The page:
Week #15- Dennis Duffy- Archivist

    We continued our February month of 32 views by looking at the the BC Archives, and all the fascinating glimpses into the past through the archival record.  This week though we explored the moving image with Dennis Duffy, the archivist who looks after that collection.

    Film is a sped up version of still images, so on the way out to the Archives building one of the kids’ club kids tried to make his own moving image…frame by frame.

    Eventually we made it into the Archives and met Dennis.  For this post I am going to let the images tell most of the story.  Take it away Dennis…

    Dennis started by showing the kids a Zoetrope, which is a moving image machine.  This one had a man doing a flip.  Each image on it’s own was just a drawing of a man.  But when the object was spun, then the man started to move.  Amazing.

    Next up was a flipbook.  Similar concept.  Each page on its own is just an image.  But when you flip it, the book becomes like a movie.  This one was fun, it had a bicycle running into a table.  Everyone was ok though.

    A few years ago Dennis wanted to make his own movie using this idea.  So he went out the Galloping Goose trail and took 260 photos along the path.  Then he animated the photos by putting 8 photos per second and put them all together.  This made a film from still images, which has the feel of running or biking along the path.  He called this Goose Steps, and showed this 32 second film to the Kids’ Club.  Here are some stills taken by the kids’ club as the movie was playing, so reversing the process in a way.  As far as the film, you’ll have to use your imagination.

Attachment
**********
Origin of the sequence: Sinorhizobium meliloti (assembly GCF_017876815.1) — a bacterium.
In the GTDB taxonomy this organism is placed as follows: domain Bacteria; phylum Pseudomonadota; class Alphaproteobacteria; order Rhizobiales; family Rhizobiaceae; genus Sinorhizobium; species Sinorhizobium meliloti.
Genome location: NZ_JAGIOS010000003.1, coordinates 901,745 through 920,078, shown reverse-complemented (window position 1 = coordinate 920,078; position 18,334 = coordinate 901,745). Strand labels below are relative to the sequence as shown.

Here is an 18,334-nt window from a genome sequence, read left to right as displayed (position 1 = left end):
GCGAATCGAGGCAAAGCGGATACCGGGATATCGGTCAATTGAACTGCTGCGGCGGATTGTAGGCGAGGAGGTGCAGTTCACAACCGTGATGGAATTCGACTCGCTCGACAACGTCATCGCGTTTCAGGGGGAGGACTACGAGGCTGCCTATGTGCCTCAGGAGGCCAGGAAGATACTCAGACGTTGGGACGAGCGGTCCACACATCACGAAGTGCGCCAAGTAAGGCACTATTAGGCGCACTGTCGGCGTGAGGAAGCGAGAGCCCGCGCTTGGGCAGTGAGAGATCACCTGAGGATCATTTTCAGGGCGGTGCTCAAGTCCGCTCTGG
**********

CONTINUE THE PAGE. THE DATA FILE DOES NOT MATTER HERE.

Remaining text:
Then Dennis was interested in showing the kids some of the oldest films in the collection.  This one is called Down Western Slope, and was taken in 1899 from the front of a train coming down the Rocky Mountains.  Think about it, way back in 1899 it was more difficult to travel around the world.  So these films were quite exciting to ‘see and experience’ new place through the motion of a train and a passage of space and time.

    The next series of stills are from films at the beginning of World War I of soldiers training in Comox, kids in the Kootenays at a one room school house (1939), Pier D fire in Vancouver (1938), and the big snow fall in Victoria of 1916.  We saw still images the previous week with Frederike, and for this visit saw the film.

    The last thing that Dennis showed us was a hand crank.  With this we were able to see the motion of actual film sliding past a viewer.  This particular film was a called Big Game Camera Holiday, and was a German wildlife film.  It was a little difficult seeing the image, but really fun to crank the machine!

    Then it was back to the museum.  On the way we passed by some contemporary moving images.  There is a screen that is broadcasting the Sochi Olympics in our lobby.  Film past and present was all around us this day.




    Chris O'Connor


    Learning Program Developer

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